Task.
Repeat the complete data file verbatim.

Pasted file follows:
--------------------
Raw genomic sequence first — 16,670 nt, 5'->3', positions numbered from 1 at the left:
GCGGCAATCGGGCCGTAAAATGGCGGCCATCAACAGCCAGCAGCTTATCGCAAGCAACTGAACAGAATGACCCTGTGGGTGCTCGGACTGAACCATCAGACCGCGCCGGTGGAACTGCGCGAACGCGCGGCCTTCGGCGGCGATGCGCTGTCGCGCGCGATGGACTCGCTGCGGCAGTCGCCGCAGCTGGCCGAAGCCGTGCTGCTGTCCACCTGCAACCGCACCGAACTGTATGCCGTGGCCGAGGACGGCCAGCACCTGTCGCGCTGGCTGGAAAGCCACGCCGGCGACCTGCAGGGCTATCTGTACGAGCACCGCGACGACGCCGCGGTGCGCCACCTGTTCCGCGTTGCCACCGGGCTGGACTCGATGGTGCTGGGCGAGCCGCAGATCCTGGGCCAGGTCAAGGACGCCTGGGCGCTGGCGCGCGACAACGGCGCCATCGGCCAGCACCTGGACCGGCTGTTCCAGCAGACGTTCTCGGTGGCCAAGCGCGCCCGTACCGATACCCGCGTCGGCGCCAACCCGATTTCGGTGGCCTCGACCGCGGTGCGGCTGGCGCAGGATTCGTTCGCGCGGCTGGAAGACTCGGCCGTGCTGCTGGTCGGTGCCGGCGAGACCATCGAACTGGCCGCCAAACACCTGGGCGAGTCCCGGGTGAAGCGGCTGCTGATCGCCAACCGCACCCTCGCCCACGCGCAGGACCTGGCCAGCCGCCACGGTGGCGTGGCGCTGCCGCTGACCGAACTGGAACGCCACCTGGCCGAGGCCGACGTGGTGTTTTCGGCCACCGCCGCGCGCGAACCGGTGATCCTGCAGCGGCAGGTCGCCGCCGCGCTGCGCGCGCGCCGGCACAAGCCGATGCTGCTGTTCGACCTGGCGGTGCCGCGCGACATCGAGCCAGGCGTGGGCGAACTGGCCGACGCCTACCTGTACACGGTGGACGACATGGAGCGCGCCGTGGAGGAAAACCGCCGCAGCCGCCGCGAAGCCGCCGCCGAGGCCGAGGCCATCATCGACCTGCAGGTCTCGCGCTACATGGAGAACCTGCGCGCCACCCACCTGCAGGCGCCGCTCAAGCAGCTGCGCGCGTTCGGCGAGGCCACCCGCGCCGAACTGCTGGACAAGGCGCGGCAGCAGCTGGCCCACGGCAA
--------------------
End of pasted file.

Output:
Raw genomic sequence first — 16,670 nt, 5'->3', positions numbered from 1 at the left:
GCGGCAATCGGGCCGTAAAATGGCGGCCATCAACAGCCAGCAGCTTATCGCAAGCAACTGAACAGAATGACCCTGTGGGTGCTCGGACTGAACCATCAGACCGCGCCGGTGGAACTGCGCGAACGCGCGGCCTTCGGCGGCGATGCGCTGTCGCGCGCGATGGACTCGCTGCGGCAGTCGCCGCAGCTGGCCGAAGCCGTGCTGCTGTCCACCTGCAACCGCACCGAACTGTATGCCGTGGCCGAGGACGGCCAGCACCTGTCGCGCTGGCTGGAAAGCCACGCCGGCGACCTGCAGGGCTATCTGTACGAGCACCGCGACGACGCCGCGGTGCGCCACCTGTTCCGCGTTGCCACCGGGCTGGACTCGATGGTGCTGGGCGAGCCGCAGATCCTGGGCCAGGTCAAGGACGCCTGGGCGCTGGCGCGCGACAACGGCGCCATCGGCCAGCACCTGGACCGGCTGTTCCAGCAGACGTTCTCGGTGGCCAAGCGCGCCCGTACCGATACCCGCGTCGGCGCCAACCCGATTTCGGTGGCCTCGACCGCGGTGCGGCTGGCGCAGGATTCGTTCGCGCGGCTGGAAGACTCGGCCGTGCTGCTGGTCGGTGCCGGCGAGACCATCGAACTGGCCGCCAAACACCTGGGCGAGTCCCGGGTGAAGCGGCTGCTGATCGCCAACCGCACCCTCGCCCACGCGCAGGACCTGGCCAGCCGCCACGGTGGCGTGGCGCTGCCGCTGACCGAACTGGAACGCCACCTGGCCGAGGCCGACGTGGTGTTTTCGGCCACCGCCGCGCGCGAACCGGTGATCCTGCAGCGGCAGGTCGCCGCCGCGCTGCGCGCGCGCCGGCACAAGCCGATGCTGCTGTTCGACCTGGCGGTGCCGCGCGACATCGAGCCAGGCGTGGGCGAACTGGCCGACGCCTACCTGTACACGGTGGACGACATGGAGCGCGCCGTGGAGGAAAACCGCCGCAGCCGCCGCGAAGCCGCCGCCGAGGCCGAGGCCATCATCGACCTGCAGGTCTCGCGCTACATGGAGAACCTGCGCGCCACCCACCTGCAGGCGCCGCTCAAGCAGCTGCGCGCGTTCGGCGAGGCCACCCGCGCCGAACTGCTGGACAAGGCGCGGCAGCAGCTGGCCCACGGCAA